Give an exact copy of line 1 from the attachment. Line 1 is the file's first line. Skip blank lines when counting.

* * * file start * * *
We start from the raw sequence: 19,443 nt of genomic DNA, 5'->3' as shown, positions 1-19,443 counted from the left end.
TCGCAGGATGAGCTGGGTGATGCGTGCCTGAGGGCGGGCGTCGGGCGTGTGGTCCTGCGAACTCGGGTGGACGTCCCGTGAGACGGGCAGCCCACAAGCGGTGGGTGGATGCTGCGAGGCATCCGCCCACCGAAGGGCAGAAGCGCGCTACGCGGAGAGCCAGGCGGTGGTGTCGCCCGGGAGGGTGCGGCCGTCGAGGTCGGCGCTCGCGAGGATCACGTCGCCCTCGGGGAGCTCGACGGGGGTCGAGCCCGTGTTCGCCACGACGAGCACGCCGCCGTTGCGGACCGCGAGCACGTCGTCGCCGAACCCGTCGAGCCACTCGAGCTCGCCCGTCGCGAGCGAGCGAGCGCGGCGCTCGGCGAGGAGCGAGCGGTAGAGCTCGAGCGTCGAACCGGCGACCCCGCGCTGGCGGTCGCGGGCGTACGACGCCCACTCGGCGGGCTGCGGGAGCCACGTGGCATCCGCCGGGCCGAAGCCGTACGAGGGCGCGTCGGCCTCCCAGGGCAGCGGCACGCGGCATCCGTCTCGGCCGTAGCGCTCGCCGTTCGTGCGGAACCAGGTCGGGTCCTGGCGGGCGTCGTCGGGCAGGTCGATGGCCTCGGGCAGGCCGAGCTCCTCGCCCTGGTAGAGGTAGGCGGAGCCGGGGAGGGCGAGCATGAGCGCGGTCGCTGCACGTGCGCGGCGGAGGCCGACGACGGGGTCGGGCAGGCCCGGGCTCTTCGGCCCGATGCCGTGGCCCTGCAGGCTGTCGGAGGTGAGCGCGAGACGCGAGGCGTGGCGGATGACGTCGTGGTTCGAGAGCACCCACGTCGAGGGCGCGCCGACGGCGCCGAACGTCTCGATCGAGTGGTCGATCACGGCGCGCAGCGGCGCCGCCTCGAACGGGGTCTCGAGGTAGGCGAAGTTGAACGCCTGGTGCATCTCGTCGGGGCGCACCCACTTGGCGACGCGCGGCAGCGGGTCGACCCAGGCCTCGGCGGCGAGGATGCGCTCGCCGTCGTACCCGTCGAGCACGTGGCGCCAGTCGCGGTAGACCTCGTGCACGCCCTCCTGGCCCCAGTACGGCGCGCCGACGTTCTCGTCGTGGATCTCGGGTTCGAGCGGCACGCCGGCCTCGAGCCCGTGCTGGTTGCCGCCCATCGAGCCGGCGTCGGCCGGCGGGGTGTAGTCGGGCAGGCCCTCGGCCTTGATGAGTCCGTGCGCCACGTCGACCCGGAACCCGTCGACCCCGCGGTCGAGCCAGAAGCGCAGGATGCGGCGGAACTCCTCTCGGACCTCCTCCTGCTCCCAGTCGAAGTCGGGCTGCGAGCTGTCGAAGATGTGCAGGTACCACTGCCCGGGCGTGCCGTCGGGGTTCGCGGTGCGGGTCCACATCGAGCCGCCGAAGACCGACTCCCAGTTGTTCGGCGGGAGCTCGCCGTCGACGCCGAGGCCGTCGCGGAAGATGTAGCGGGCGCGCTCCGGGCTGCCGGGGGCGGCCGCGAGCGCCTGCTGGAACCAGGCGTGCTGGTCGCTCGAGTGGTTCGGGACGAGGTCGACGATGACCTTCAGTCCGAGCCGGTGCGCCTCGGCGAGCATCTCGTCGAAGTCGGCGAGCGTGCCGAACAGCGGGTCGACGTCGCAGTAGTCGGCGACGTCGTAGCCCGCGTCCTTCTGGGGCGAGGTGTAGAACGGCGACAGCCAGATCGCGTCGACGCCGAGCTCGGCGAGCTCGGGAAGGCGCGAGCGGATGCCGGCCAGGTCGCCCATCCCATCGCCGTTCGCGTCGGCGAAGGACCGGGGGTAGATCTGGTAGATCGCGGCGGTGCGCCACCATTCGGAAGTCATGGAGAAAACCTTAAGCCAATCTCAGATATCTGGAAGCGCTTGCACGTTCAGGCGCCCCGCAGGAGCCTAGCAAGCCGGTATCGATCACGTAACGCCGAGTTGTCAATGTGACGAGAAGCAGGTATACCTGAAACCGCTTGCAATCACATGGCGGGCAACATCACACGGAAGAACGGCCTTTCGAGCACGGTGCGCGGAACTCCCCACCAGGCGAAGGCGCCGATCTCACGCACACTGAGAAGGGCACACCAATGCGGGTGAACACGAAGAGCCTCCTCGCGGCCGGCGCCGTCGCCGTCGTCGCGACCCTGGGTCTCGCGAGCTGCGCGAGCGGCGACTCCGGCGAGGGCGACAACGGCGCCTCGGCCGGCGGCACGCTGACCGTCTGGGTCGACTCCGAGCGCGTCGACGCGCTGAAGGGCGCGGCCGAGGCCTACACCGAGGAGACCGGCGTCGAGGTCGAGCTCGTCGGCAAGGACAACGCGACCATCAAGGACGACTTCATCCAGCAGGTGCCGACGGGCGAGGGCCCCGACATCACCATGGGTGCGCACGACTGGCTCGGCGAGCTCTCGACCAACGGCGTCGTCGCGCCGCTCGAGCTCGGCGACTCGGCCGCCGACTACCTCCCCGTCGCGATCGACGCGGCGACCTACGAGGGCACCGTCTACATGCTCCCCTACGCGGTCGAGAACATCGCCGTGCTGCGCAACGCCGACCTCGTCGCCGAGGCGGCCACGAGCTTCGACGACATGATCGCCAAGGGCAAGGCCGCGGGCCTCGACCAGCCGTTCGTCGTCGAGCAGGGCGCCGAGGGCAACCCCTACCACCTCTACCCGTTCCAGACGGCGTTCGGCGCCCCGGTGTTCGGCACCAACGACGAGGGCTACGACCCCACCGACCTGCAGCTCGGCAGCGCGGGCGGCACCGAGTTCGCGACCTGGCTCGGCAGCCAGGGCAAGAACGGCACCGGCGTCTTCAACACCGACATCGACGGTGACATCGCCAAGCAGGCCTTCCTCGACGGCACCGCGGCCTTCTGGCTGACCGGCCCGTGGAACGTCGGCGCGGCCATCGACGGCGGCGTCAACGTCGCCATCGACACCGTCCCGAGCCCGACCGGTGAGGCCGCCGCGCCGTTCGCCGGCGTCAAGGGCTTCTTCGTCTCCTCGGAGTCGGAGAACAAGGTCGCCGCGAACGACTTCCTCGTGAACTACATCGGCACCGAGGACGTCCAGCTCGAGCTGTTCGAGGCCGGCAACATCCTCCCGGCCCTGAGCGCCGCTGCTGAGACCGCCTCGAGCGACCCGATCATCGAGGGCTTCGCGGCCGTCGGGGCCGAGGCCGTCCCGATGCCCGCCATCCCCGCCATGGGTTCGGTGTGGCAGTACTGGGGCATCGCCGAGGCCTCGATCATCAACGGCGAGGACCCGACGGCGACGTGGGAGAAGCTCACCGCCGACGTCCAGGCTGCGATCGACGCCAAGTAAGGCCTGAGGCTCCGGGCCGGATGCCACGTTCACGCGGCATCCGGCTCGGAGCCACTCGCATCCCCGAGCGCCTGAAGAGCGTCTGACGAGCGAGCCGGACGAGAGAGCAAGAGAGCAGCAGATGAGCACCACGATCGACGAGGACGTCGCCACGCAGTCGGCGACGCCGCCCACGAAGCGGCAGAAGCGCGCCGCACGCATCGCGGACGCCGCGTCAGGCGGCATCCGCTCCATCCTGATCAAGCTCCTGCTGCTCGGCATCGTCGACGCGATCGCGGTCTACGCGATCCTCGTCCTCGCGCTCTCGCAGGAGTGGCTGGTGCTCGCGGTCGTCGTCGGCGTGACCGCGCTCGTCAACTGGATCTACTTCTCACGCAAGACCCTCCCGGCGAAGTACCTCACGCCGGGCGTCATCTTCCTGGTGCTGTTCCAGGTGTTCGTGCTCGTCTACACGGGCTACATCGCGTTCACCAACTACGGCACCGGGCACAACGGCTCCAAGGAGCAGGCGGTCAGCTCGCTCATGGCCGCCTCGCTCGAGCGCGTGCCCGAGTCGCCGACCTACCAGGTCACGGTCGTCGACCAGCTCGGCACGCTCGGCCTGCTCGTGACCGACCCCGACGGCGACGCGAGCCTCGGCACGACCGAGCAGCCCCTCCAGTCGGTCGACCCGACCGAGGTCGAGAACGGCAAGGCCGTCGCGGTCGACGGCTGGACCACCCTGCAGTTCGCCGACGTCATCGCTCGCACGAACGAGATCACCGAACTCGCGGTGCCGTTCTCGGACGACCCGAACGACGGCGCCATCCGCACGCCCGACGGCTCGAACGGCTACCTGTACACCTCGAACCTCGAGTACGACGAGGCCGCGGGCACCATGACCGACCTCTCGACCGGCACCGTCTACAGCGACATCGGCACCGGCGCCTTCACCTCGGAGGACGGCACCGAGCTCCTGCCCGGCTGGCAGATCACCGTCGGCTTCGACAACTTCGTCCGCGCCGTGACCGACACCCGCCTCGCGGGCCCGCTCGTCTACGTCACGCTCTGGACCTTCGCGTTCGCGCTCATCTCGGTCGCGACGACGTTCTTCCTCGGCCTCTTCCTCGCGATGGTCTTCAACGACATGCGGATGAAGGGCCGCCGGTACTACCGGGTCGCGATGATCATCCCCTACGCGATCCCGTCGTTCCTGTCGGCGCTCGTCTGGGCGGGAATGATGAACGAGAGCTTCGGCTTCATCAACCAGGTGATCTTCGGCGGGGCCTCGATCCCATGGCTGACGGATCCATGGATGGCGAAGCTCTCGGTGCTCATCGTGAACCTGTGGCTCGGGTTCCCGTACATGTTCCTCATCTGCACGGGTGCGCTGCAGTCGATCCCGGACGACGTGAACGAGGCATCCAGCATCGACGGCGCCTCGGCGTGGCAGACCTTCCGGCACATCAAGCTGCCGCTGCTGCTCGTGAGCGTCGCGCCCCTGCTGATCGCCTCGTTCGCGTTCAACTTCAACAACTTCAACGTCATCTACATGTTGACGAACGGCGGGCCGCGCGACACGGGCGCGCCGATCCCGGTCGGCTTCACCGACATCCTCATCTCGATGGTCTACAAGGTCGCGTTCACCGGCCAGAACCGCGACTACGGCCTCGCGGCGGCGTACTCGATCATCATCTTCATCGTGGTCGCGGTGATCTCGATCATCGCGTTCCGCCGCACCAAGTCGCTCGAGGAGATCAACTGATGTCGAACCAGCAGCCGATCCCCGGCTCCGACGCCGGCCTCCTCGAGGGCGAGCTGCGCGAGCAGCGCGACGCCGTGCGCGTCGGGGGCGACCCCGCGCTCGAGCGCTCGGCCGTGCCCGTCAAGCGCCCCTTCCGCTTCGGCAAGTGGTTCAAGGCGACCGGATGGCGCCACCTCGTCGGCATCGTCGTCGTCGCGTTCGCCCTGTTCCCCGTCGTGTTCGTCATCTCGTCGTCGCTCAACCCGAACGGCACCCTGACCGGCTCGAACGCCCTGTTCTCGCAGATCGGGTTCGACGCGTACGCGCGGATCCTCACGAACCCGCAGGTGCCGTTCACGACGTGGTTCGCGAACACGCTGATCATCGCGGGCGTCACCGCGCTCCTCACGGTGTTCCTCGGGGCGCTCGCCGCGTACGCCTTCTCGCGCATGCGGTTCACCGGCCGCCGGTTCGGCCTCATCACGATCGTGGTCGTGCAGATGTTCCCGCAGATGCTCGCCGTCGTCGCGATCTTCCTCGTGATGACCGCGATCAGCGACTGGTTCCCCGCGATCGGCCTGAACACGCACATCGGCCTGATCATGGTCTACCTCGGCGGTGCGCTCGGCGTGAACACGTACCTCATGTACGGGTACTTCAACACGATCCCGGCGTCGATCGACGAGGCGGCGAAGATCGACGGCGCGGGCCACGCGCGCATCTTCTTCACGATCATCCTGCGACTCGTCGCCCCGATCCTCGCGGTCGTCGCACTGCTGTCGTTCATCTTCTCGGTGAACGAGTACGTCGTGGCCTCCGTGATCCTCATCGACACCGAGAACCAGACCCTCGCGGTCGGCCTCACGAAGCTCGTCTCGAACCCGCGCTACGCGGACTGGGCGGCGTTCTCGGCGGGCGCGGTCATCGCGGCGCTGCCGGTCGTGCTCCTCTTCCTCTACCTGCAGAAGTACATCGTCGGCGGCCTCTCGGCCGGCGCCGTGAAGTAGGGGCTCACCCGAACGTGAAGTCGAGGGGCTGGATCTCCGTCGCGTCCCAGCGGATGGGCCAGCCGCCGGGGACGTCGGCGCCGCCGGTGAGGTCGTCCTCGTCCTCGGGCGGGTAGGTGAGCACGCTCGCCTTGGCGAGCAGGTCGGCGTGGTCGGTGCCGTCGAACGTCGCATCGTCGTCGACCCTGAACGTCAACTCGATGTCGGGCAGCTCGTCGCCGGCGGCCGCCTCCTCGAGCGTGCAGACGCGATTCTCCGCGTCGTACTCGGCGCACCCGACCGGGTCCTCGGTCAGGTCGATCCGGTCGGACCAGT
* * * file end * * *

We start from the raw sequence: 19,443 nt of genomic DNA, 5'->3' as shown, positions 1-19,443 counted from the left end.